By Christmas of 1982, Coleco had sold 500,000 units, mainly on the strength of its bundled games. While Atari's fortune had risen on the popularity of Space Invaders, Colecovision was the first console to feature the hit Donkey Kong, by Nintendo. The Colecovision's main competitor in the next-generation console space was the arguably more advanced but less commercially successful Atari 5200.


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Coleco Expansion Module #1 Screenshots
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Coleco Expansion Module #1
Released October 1982
From its introduction, Coleco had touted a hardware add-on called the Expansion Module #1 which made the ColecoVision compatible with the industry-leading Atari 2600. Functionally, this gave the ColecoVision the largest software library of any console of its day. The expansion module prompted legal action from Atari, but Atari was unable to stop sales of the module because the 2600 could be reproduced with standard parts.

Coleco was also able to design and market the Gemini game system which was an exact clone of the 2600, but with combined joystick/paddle controllers.


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Entex Adventure Vision Screenshots
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Entex Adventure Vision
Released October 1982
The Adventure Vision is a self-contained cartridge-based video game console released by Entex Industries in 1982.

Control is through a single multi-position joystick and two sets of four buttons, one on each side of the joystick, for ease of play by both left and right handed players.

One particular feature of the Adventure Vision is its "monitor." Rather than using an LCD screen or an external television set like other systems of the time, the Adventure Vision uses a single vertical line of 40 red LEDs combined with a spinning mirror inside the casing. This allows for a screen resolution of 150 x 40 pixels. Another product using this technique was produced by Nintendo in the mid 1990s – the Virtual Boy – another product which, while technically ahead of its time like the Adventure Vision, was doomed to failure in the open market.

Drawbacks to the Adventure Vision are its monochrome (red) screen as well as the mirror motor, which draws a great deal of power from the batteries. The latter problem can be solved easily by the use of the built-in AC adapter port.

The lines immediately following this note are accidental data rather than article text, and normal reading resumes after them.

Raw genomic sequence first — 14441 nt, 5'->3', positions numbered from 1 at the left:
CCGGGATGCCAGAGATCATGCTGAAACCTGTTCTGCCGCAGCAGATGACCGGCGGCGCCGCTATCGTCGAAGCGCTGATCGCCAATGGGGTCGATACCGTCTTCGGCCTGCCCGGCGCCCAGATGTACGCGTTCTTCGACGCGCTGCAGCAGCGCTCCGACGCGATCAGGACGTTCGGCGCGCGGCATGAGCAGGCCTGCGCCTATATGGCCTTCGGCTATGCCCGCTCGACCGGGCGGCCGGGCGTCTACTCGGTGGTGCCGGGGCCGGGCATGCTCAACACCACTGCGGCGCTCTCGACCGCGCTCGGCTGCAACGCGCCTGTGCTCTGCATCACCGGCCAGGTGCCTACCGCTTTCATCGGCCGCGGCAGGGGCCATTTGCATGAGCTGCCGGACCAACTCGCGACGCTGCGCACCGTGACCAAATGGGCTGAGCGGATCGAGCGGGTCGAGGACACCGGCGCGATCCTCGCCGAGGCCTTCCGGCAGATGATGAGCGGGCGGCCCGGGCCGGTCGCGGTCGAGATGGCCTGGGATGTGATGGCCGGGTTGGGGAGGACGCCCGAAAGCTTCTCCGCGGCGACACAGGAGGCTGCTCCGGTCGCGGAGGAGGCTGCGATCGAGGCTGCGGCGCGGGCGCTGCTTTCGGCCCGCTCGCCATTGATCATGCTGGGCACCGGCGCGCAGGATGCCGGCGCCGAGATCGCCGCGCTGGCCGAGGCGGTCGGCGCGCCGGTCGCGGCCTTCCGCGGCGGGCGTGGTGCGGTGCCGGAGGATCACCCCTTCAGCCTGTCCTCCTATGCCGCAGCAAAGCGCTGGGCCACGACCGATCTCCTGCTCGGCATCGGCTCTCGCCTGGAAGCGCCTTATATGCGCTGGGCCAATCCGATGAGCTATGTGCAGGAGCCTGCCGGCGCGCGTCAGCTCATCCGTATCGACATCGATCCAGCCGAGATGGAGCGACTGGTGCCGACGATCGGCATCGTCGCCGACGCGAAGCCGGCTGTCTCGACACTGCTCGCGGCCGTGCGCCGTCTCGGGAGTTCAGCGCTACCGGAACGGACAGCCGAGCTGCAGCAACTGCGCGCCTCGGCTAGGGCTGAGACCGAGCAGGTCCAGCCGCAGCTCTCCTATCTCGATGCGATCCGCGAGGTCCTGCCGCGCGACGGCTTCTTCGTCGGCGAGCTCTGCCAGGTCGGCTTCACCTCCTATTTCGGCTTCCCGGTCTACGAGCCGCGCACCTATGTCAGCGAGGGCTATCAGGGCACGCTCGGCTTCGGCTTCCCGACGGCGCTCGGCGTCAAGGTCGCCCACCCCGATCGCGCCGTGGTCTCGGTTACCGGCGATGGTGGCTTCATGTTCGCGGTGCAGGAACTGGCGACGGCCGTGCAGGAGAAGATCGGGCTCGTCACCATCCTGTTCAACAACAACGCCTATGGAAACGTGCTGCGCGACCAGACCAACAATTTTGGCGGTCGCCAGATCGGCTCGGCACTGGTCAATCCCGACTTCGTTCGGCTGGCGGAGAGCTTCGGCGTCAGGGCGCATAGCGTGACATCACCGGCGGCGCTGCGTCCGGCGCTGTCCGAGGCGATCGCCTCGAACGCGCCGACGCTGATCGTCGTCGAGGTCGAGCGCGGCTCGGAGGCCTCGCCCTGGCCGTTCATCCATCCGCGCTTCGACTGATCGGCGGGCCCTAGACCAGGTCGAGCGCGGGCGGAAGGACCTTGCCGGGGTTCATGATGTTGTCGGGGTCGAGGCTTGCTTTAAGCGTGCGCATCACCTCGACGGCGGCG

Many casual fans dismiss the Adventure Vision as a failed handheld console. In fact, it was a tabletop console that was much too large and fragile to be used effectively for handheld purposes.


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Milton Bradley Vectrex Arcade System Screenshots
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Milton Bradley Vectrex Arcade System
Released November 01, 1982 for $199.00
The Vectrex is an 8-bit video game console developed by General Consumer Electric (GCE) and later bought by Milton Bradley Company. The Vectrex is unique in that it utilized vector graphics drawn on a monitor that was integrated in the console; no other console before or after the Vectrex had a comparable configuration, and no other non-portable game console had a monitor of its own (integrated). It was released in November 1982 at a retail price of $199. As the video game market declined and then crashed, the Vectrex exited the market in early 1984.

Unlike other video game consoles which connected to TVs to display raster graphics, the Vectrex included its own monitor which displayed vector graphics. The monochrome Vectrex used overlays to give the illusion of color, and also to reduce the severity of flickering caused by the vector monitor. At the time many of the most popular arcade games used vector displays, and GCE was looking to set themselves apart from the pack by selling high-quality versions of games like Space Wars and Armor Attack. The system even contained a built in game, the Asteroids-like Minestorm.